By Scott McLaughlin/DFP Staff
Forty years to the day after Bobby Orr went flying, the Bruins failed to get off the ground Monday night as the Flyers cruised to a 4-0 Game 5 victory to cut Boston’s series lead to 3-2.
The Bruins struggled at both ends of the ice all night. Bad passing spoiled a number of breakouts, weak forechecking consistently derailed offensive chances and dumb penalties ensured momentum stayed on Philadelphia’s side.
“For whatever reason, we just didn’t have it tonight,” said Bruins forward Mark Recchi. “I thought after two days we’d be well rested and ready to roll, but we weren’t on our toes and we weren’t sharp, and they were the better team. They were more committed.”
The lackluster effort was lowlighted by the last 10 minutes of the second period, during which Boston completely unraveled by allowing two goals and taking three penalties.
After the Flyers held possession in the Bruins’ end for well over a minute, Scott Hartnell made it 2-0 Philadelphia when he batted home Danny Briere’s chip shot over a hopeless Tuukka Rask (27 saves) with 8:44 remaining in the stanza.
“[Rask’s] playing well … but we’re just losing our guys in the defensive zone,” said Bruins forward Milan Lucic. “We just have to sharpen up and play more as a five-man unit down there.”
Boston responded by taking back-to-back penalties — a roughing by Marc Savard and a boarding by Steve Begin.
After successfully neutralizing the Flyers’ first four power-play chances, the Bruins’ penalty kill finally cracked with Begin in the box. Mike Richards held the puck behind the net before finding Simon Gagne all alone at the top of the crease for a one-time tally.
With 38 seconds left in the middle frame, Andrew Ference joined the parade to the sin bin after crosschecking Ville Leino, who netted the Flyers’ first goal.
“Usually when the other team outworks you, you tend to take penalties,” Lucic said. “We have to start taking the play to them so they take penalties like that against us.”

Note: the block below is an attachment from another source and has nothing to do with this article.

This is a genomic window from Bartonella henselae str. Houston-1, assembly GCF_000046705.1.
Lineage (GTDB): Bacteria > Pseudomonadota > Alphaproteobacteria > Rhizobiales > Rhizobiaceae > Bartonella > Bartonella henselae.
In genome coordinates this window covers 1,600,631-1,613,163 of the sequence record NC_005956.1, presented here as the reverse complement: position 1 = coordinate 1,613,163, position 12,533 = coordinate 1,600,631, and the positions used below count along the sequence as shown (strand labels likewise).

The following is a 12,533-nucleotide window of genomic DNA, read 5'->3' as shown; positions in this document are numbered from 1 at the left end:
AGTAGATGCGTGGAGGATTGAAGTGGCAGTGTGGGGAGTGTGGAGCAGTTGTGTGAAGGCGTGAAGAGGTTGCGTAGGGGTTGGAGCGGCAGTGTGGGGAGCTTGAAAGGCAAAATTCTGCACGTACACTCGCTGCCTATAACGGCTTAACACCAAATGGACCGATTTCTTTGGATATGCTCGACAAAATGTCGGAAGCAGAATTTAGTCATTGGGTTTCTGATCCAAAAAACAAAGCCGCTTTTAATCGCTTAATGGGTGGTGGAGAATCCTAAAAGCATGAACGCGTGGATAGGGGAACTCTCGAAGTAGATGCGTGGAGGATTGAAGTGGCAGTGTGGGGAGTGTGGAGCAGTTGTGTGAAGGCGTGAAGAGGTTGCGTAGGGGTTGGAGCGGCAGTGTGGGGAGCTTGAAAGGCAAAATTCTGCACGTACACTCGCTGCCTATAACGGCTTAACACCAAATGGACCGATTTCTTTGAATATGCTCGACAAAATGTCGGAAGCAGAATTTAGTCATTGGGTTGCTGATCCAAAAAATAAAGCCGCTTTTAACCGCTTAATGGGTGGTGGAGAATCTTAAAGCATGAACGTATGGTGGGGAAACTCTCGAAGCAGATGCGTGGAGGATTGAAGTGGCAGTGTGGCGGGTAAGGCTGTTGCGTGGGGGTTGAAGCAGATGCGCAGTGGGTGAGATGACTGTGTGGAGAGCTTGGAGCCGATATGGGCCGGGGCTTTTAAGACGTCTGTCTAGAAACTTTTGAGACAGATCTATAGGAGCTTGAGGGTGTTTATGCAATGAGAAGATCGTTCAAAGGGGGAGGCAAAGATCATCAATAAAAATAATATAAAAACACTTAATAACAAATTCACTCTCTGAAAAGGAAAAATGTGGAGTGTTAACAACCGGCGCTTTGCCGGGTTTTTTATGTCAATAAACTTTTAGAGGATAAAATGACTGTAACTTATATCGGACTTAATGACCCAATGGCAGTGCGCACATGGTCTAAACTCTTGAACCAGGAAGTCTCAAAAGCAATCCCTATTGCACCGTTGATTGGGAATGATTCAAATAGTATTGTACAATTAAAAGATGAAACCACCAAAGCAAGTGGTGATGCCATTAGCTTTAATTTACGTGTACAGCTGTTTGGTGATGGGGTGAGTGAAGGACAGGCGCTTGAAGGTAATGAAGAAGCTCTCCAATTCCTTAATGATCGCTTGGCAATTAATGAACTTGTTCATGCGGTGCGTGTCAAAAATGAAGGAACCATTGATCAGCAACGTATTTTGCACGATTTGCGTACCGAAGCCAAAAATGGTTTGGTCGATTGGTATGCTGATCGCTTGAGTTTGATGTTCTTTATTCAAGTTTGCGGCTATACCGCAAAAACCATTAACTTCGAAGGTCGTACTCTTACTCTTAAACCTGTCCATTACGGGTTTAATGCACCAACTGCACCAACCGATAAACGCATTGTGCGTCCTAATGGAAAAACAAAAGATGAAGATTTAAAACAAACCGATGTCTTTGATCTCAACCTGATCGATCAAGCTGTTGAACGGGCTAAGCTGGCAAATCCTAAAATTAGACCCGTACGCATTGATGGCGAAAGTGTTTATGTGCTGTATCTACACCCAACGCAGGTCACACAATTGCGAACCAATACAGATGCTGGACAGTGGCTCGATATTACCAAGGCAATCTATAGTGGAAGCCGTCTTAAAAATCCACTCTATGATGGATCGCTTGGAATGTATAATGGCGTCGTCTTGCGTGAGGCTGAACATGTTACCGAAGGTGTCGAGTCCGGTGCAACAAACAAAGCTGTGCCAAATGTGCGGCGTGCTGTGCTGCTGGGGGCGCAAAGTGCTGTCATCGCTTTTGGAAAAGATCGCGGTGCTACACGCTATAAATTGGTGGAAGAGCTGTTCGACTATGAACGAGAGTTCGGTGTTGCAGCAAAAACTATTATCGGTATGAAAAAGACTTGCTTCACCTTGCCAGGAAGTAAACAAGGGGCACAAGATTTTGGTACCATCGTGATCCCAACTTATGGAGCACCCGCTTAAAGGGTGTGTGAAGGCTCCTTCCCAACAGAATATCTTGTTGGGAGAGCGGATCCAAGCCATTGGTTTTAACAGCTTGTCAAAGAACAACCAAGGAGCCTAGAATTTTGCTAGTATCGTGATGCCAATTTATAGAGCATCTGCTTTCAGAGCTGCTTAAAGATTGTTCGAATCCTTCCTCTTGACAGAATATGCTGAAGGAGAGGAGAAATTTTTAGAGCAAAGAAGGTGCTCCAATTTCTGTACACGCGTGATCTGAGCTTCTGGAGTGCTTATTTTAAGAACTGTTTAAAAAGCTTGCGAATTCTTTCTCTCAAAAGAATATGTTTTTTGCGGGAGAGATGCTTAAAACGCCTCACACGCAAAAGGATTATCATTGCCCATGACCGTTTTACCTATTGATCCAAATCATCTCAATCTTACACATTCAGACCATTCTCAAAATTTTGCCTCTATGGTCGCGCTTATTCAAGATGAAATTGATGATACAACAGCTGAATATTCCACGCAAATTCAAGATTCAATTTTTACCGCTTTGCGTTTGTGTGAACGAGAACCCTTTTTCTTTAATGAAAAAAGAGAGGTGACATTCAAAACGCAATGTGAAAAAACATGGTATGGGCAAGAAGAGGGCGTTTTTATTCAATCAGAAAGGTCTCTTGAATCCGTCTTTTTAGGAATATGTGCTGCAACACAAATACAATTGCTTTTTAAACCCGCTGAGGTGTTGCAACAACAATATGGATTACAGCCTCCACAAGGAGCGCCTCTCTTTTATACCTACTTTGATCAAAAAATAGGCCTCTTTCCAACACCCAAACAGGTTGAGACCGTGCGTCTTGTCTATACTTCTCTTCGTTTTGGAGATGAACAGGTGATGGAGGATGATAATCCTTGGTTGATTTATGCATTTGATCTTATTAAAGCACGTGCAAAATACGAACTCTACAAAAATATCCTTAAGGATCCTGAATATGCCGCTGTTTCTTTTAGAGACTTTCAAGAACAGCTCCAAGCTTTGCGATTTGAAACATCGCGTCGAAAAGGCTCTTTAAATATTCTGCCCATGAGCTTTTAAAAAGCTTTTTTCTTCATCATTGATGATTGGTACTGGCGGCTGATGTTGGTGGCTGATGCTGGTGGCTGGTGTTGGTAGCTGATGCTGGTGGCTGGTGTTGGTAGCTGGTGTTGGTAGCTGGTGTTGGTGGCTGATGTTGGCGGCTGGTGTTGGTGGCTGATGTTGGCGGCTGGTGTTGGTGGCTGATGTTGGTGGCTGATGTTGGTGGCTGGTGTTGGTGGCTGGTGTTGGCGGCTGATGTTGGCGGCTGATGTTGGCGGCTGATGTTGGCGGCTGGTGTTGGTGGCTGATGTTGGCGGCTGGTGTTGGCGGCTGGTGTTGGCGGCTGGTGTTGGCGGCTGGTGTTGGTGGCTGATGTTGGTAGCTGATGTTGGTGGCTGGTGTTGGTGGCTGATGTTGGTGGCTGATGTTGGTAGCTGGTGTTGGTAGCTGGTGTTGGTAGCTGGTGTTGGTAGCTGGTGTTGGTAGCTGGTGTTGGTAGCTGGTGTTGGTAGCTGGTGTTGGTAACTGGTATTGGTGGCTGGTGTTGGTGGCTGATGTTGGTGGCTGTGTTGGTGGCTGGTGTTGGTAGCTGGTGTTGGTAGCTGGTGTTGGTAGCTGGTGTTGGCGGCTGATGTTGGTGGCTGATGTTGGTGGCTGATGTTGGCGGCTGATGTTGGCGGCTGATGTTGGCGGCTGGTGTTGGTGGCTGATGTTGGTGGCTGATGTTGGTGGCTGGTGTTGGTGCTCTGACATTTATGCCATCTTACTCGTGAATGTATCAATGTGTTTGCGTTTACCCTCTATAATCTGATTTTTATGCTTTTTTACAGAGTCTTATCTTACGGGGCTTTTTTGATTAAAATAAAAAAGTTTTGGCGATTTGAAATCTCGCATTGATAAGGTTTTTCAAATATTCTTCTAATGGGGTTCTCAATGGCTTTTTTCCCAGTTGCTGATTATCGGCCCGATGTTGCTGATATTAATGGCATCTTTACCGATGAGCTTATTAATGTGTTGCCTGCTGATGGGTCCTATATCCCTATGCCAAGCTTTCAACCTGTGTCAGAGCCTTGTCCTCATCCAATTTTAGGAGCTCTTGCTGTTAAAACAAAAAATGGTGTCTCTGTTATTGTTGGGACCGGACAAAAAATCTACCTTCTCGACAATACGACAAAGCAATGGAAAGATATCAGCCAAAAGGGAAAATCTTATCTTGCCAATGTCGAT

Gagne capped off the scoring with his second goal 6:48 into the third when he collected a loose puck that Dennis Wideman couldn’t hold in the offensive zone and beat Rask blocker-side on a breakaway.
It appeared that a door may have been opening for the Bruins when Flyers goalie Brian Boucher (9 saves)) had to leave the game five minutes into the second period. But Boston let backup Michael Leighton (14 saves), who was playing for the first time since March 16, off the hook by failing to put any sort of consistent pressure on him.
“We didn’t do a great job of generating too many shots,” Lucic said. “We didn’t get shots through. We didn’t set up shots too well.”
After jumping out to a commanding 3-0 lead in the Eastern Conference semifinal series, the Bruins now have to head back to Philadelphia on Wednesday night for Game 6 with the Flyers looking to force a decisive Game 7.
The Bruins stressed that it isn’t time to panic, though.
“We’re still up 3-2,” Recchi said. “As disappointed as we all are, we have to forget about this. And we will. We’ll get some good video tomorrow on what we can do to get better. The one thing we all know is that we can all be better as individuals and more desperate as a team. I think we’ll be fine.”